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Tuesday, March 06, 2007

DCD 020 - An Estonian Mass

This podcast we continue our survey of the NYLCC record label catalog. Our main selection comes from the Requiem Mass of Helen Tobias Duesberg. The daughter of a renowned Estonian composer, Duesberg drew from the music of her naive land for inspiration.

We also feature a work from one of Laurel Records' landmark recordings, a collection of piano music by Blind Boone. Nearly forgotten today, this African-American composer was one of the sensations of the late nineteenth and early twentieth century. Boone enjoyed the same degree of fame as his friend Scott Joplin, although his compositions were focussed on romantic classical forms rather than ragtime. The original release generated a renewed interest in the life and work of this American composer.

- Ralph

This program we play:

Duesberg: Requiem, mvts. 1-3
SONORE Choir; RLB Symphony Orchestra; Andrejs Jansons, conductor
NYLCC

Boone: The Last Dream Waltz
Frank Townsell, piano
Laurel Records

Schubert: Moments Musicaux No. 6, D. 780
Allan Krantz, guitar
DTR

1 comment:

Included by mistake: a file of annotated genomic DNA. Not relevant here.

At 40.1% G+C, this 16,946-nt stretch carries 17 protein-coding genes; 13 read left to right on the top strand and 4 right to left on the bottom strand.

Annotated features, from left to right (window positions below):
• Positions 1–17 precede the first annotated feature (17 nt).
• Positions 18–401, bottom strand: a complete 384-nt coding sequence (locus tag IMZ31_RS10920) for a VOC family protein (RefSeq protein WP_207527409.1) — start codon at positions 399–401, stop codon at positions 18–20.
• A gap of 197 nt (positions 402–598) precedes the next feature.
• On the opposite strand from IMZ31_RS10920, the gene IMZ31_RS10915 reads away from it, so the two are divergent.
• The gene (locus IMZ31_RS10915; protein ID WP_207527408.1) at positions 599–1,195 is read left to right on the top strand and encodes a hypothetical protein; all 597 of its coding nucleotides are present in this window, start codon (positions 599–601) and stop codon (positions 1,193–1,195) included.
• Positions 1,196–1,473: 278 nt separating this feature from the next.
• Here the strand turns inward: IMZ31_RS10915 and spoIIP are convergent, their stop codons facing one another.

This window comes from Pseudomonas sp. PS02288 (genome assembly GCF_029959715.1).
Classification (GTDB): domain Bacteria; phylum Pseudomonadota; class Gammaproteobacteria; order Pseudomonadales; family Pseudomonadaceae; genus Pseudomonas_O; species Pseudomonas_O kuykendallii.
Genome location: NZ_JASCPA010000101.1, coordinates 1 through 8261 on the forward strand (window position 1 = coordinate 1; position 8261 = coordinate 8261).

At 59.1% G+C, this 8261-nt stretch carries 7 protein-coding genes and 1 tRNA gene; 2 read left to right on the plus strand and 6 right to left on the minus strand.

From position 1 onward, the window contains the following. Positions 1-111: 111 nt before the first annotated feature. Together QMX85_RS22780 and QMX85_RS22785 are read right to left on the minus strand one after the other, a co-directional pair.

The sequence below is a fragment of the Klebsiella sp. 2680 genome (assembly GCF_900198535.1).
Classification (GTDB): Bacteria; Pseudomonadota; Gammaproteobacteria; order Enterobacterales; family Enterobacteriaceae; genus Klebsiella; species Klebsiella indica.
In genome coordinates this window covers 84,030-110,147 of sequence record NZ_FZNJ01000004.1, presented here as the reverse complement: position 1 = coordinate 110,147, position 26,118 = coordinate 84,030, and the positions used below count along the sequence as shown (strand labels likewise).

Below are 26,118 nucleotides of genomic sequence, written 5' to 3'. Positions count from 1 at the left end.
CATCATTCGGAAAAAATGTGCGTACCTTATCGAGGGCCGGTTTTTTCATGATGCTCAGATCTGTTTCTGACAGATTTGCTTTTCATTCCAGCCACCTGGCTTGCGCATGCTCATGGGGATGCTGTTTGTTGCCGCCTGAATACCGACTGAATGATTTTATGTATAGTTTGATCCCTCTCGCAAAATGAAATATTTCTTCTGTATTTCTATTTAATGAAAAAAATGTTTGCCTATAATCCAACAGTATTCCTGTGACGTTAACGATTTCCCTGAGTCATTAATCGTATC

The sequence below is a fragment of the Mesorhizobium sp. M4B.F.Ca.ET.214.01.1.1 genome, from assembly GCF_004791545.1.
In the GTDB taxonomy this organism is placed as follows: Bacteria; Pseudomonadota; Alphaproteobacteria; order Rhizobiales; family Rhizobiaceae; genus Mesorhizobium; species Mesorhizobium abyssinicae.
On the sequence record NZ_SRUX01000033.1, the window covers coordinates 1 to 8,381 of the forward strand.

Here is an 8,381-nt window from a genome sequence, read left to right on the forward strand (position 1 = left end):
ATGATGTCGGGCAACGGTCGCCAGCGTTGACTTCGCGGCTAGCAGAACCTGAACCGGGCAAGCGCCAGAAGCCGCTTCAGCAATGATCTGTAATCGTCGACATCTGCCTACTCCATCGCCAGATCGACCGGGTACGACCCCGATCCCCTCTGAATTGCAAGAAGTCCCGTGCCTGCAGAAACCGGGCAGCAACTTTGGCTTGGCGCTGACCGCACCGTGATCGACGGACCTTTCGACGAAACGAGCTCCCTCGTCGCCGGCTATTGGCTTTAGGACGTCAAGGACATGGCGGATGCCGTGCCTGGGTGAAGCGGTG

Mr Batson said...

Pandora / MSN music radio introduced me to Mr Townsend, playing according to the style of Scott Joplin. I stopped, thinking, "That playing is special ..." Then, turning to the Pandora Radio, I saw his picture on "Caprice de Concert II" album and written by this Blind Boone -- Wikipedia: John William 'Blind' Boone (May 17, 1864 - October 4, 1927). The piano of Mr Townsend is superb, and so is his sensitivity, which puts more of the human nobility into Ragtime, which at times can otherwise seem mechanical. Here is Blind Boone's Memorial Park, Warrensburg, Missouri, where also his home is restored and his story provenance told: http://www.blindboonepark.org/whoisblindboone.html .

Did you know that during Confederate times, at the capitol, Richmond, Virginia, the coloured African Church was the city's largest auditorium where President Davis and other lumidaries & special performers often presented important events to white and coloured audiences ? The rigid segregation after the war resulted from the terrible abuses of Reconstruction and was abnormal during antebellum times. I am real pleased that the races are reconciling on the basis of mutual excellence, not forced integration, if you will permit the observation which is actually a key to Blind Boone's success since a century ago.